We’d been married a mere four months when I had my first panic attack. My tan lines from our honeymoon hadn’t even faded all the way when I found myself curled up crying and shaking in our apartment’s tiny bathroom.

I knew what it was, as anxiety runs in my family along with our blue eyes and prominent noses. I think I even explained to my bewildered husband in the midst of it that I didn’t need a doctor because it was a panic attack. But nonetheless, I felt confused. Embarrassed. Scared. Why now?

Marriage thus far had been a blissful whirlwind of exploring our new home outside of Washington, D.C., binge-watching Game of Thrones, and loving doing the simple things together, like grocery shopping. People told us it would be the best time of our lives, and in some ways it was. But being married introduced a whole new set of fears that ultimately led to extreme anxiety.

I was terrified of loving someone so much. I could bring myself to tears thinking about if Pierce were to die. I would hear sirens and feel a pit in the bottom of my stomach because I was convinced it was him. Every time one of us got sick, I thought it was cancer. I became deathly afraid of something bad happening. More than that, I became afraid I wouldn’t be able to handle it if something did.

I began to live braced, just waiting for something terrible to happen. Let me tell you, that is an exhausting, miserable way to live. It is quite literally the opposite of the “abundant life” we read about in John 10:10.

The worst part was that it wasn’t just impacting my life anymore. It’s hard to not feel guilty about your anxiety when you see what it does to the people who love you.

My husband had promised in sickness and in health, though I don’t think this sort of gut-wrenching, panic-stricken anxiety is what either one of us had in mind when we said those vows. But whether we liked it or not, we were in it together. And through it all, we learned some invaluable lessons that I believe will serve us throughout our entire marriage.

First, it showed us that trusting God with our marriage was more important than understanding everything about our marriage. 


Proverbs 3: 5-6 says we are to trust the Lord with all of our heart and not lean on our own understanding. There was a lot we didn’t understand during that first year of marriage. But this forced us to remember we ultimately were not in control of our marriage. We could either drive ourselves crazy trying to make sense of everything or accept the fact that God works in ways we may never understand. We could live in fear or we could live in surrender.

Secondly, it reminded us we didn’t have to be perfect in front of each other, nor in front of God.

Anxiety often couples up with shame, and there were many times I didn’t want to expose my brokenness to Pierce. I hated that my new husband was seeing me in such a helpless state. But just like God’s reckless love pursues us in our darkest moments, I saw how my husband continued to love all of me, even the most complicated parts. We quickly got to a level of vulnerability with each other we may never have otherwise.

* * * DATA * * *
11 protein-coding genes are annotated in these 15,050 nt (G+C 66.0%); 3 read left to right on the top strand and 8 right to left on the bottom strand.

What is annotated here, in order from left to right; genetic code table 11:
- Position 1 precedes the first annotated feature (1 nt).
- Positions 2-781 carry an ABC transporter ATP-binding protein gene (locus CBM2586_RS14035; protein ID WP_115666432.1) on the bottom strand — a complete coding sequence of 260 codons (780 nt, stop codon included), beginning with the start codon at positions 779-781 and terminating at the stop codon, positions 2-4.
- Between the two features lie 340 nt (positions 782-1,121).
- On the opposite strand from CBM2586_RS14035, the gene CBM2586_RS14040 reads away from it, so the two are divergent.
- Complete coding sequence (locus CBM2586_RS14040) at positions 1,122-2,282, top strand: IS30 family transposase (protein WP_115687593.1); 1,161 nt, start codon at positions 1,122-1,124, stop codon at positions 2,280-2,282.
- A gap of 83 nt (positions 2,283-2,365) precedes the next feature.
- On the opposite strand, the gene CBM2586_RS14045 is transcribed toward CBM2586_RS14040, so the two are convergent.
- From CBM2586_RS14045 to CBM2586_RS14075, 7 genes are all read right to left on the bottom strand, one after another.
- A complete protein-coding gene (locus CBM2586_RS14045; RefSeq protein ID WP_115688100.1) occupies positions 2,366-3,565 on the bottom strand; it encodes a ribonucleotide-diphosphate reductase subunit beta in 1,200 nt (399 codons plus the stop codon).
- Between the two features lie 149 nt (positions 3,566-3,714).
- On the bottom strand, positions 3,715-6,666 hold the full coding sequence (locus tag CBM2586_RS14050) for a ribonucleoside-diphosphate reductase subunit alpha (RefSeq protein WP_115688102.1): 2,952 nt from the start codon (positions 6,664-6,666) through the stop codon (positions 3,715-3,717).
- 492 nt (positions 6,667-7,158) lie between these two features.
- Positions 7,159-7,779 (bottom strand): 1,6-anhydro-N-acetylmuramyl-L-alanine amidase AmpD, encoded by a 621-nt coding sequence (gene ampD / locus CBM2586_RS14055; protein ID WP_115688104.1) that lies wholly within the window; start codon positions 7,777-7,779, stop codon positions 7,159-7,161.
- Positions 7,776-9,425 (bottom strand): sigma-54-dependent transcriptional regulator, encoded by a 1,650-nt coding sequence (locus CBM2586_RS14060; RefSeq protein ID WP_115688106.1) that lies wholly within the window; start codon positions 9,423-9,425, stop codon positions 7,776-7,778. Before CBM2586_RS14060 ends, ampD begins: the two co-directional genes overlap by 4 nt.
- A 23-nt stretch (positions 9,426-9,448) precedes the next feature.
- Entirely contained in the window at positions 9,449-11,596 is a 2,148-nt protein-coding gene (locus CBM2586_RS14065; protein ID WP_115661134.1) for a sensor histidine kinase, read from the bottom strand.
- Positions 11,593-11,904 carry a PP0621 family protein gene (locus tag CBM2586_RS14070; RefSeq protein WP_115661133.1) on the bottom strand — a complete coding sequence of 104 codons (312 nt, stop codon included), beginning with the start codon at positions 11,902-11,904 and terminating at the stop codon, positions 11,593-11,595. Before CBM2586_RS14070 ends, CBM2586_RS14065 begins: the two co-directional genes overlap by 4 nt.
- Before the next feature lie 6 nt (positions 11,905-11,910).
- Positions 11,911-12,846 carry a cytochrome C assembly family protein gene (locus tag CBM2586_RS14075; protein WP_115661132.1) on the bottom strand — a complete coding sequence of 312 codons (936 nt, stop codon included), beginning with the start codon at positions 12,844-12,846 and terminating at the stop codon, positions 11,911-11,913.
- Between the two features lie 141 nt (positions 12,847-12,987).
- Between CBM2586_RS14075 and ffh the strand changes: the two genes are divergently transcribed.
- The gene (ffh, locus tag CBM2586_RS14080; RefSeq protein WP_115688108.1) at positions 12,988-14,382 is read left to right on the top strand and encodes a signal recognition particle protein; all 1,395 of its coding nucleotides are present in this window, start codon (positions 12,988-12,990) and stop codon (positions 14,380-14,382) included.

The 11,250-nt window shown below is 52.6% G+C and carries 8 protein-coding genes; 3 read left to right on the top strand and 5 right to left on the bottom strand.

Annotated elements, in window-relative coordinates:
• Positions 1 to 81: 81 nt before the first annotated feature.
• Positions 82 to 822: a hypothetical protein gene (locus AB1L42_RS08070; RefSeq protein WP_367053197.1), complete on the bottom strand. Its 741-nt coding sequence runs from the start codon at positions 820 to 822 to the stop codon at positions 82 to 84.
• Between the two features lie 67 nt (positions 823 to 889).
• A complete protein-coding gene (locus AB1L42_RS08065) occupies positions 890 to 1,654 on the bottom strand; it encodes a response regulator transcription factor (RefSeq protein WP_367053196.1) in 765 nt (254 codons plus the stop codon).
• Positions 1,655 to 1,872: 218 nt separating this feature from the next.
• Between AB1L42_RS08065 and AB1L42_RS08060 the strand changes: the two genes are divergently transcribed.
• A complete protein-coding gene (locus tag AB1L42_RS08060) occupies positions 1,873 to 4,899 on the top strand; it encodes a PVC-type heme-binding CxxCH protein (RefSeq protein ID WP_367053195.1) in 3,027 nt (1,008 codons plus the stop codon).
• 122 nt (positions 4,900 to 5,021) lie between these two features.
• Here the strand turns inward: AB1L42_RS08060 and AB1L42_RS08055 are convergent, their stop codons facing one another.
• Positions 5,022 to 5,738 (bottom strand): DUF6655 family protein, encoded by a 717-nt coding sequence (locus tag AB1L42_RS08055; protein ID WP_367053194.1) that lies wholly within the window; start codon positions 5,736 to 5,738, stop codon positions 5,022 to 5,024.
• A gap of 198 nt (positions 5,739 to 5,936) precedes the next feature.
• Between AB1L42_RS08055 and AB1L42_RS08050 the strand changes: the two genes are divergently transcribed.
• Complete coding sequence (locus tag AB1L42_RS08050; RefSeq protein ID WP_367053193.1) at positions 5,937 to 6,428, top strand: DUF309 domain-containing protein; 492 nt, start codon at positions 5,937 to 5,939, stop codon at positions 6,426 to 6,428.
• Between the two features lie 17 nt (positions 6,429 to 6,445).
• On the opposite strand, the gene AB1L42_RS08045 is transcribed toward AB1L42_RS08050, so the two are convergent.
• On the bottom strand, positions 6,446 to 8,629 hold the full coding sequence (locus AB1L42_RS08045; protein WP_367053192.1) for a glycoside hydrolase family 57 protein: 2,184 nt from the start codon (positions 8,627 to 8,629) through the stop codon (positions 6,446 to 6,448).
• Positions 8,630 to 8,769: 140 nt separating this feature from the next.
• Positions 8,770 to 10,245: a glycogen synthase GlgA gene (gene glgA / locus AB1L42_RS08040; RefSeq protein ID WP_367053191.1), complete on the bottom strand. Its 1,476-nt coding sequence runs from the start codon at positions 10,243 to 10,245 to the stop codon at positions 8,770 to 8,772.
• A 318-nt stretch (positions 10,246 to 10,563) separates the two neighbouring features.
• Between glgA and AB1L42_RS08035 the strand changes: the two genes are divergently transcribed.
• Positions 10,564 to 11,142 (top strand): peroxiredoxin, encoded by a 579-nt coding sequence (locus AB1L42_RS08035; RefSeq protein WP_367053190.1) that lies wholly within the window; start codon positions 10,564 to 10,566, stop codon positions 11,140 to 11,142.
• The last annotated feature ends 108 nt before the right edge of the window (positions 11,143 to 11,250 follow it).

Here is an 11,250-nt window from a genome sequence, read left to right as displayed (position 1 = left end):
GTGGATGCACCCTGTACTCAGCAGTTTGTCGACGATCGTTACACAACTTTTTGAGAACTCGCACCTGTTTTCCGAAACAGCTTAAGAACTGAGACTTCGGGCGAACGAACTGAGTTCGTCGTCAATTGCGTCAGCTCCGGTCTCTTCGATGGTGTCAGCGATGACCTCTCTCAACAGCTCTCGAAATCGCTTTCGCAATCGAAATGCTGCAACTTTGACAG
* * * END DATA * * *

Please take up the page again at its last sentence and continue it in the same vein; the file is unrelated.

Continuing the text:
Finally, it taught us the importance of community. I think the tendency as newlyweds is to isolate yourselves and spend every waking moment together. But this experience forced us to realize we could not just rely on each other. We turned to trusted friends, our families, our small group to help get us through. We saw a counselor. We asked for support. This set a precedent in our marriage to never isolate ourselves during the hardships or the disagreements but rather to surround ourselves with people who can support and love us both as individuals and as a couple.

I never would have chosen the way our first year of marriage unfolded. But looking back now, I can see how the Lord orchestrated even those painful chapters to be a part of a beautiful love story – both between my husband and me and between us and the Lord. Through interrupting our honeymoon phase, He was actively keeping us from worshipping the idea of a perfect marriage and instead helping us see our ultimate need was and always would be Christ.

One last thought. I know sometimes the way we talk about anxiety sounds more like a pep talk, which is the last thing you want to hear when you’re stuck in that cycle of anxiety. But the Word of God is so much more than a pep talk. I encourage you to press into the promises of God in those darkest moments because the Word will not return empty but achieve the purpose for which it was sent out (Isaiah 55:11). Having gone through them myself, I do believe seasons of fear and anxiety can bring us back to a point of dependence on Christ that we don’t always feel as urgently in healthy times. And I think if we let it, it can also draw those closest to us closer to Christ too.


Are there worries that you’re facing that have severely impacted your wellbeing? Take time today and recommit them to Jesus because He cares. And know that God has also provided the gift of mental health professionals to help when needed. While we do our best to provide you with resources that will help you in your journey as a woman on mission, please note that no article we share on mental health can replace professional help. So If the darkness is overwhelming and you are in need of help, please reach out to a trusted professional counselor. And, know that we love you. Each and every one of you was made in the image of God, valuable and treasured by Him, so please hold on and never give up.
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